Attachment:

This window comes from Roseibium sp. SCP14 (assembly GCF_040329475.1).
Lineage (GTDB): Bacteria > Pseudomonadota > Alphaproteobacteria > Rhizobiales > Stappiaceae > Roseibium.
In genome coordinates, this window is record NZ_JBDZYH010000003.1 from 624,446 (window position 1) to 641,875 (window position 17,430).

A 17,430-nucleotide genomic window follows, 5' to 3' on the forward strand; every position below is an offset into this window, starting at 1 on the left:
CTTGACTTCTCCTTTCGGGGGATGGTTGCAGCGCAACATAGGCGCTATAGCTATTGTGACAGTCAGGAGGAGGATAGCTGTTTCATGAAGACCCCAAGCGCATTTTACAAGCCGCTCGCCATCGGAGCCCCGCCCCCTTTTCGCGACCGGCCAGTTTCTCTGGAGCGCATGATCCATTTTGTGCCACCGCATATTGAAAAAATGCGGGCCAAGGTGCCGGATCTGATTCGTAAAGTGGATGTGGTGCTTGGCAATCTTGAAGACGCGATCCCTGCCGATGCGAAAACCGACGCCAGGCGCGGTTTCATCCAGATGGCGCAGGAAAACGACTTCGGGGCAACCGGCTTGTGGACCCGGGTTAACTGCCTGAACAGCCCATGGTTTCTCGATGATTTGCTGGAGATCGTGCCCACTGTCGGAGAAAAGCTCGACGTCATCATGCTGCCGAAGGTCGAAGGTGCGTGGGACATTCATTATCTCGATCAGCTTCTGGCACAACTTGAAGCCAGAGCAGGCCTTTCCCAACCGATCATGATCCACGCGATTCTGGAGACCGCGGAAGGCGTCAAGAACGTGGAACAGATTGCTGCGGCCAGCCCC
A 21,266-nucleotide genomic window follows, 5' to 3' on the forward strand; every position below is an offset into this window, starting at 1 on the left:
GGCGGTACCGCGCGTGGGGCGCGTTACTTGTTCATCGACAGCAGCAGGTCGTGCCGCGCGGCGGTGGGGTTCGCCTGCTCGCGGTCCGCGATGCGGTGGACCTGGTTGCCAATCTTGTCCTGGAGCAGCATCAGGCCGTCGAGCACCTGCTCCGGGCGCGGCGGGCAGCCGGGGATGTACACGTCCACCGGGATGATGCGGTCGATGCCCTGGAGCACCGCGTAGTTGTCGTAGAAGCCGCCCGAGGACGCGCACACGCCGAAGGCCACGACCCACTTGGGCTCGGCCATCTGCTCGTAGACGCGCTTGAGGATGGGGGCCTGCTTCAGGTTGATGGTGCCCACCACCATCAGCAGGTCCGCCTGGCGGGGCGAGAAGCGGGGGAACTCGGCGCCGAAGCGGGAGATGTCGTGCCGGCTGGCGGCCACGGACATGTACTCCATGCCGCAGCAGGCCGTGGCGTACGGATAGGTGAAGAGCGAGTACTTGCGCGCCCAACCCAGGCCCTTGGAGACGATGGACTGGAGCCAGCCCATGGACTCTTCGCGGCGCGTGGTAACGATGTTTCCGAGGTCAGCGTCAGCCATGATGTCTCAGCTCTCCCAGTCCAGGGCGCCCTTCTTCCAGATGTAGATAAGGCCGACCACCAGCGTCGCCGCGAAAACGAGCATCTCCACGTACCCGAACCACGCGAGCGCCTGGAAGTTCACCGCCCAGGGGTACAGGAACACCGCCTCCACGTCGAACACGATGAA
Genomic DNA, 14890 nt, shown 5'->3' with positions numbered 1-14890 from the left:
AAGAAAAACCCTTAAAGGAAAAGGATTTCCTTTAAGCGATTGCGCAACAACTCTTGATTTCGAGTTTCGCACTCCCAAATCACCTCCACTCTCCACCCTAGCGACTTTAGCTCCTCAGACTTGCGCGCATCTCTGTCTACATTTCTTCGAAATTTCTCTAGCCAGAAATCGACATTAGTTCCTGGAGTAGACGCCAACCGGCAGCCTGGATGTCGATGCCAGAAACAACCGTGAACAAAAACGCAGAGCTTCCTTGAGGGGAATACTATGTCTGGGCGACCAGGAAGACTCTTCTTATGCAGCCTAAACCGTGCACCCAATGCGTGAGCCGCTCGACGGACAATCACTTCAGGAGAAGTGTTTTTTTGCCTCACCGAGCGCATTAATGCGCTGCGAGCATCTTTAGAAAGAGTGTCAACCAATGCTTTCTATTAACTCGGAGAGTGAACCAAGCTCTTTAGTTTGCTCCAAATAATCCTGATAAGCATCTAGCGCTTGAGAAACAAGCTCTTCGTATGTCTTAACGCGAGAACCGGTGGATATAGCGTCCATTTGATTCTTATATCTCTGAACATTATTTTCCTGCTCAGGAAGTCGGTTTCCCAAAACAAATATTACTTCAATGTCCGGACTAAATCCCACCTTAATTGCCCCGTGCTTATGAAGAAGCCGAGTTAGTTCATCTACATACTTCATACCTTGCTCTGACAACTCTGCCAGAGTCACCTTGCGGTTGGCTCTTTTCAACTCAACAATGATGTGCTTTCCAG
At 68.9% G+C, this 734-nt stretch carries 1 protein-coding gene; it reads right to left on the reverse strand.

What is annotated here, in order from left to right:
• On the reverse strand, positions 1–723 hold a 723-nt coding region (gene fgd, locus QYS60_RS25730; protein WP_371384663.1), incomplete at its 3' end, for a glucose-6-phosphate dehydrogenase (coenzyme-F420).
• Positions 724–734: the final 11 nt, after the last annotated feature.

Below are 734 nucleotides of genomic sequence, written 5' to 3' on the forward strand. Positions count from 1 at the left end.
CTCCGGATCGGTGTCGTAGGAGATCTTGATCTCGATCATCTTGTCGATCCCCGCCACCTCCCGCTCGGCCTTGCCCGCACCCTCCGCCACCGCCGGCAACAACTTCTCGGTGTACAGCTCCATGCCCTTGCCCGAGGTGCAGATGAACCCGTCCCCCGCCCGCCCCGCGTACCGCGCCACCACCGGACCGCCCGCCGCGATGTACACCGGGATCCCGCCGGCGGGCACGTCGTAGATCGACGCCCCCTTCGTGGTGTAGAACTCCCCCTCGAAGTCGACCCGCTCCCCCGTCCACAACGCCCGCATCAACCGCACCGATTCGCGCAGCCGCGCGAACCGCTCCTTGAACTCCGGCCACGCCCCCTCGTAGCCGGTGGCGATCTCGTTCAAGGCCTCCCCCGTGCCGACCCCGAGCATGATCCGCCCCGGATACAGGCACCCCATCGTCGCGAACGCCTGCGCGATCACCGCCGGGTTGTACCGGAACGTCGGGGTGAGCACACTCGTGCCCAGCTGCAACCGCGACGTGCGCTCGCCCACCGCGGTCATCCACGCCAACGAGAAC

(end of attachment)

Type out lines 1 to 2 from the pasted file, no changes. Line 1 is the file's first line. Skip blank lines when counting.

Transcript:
This window comes from Roseibium sp. SCP14 (assembly GCF_040329475.1).
Lineage (GTDB): Bacteria > Pseudomonadota > Alphaproteobacteria > Rhizobiales > Stappiaceae > Roseibium.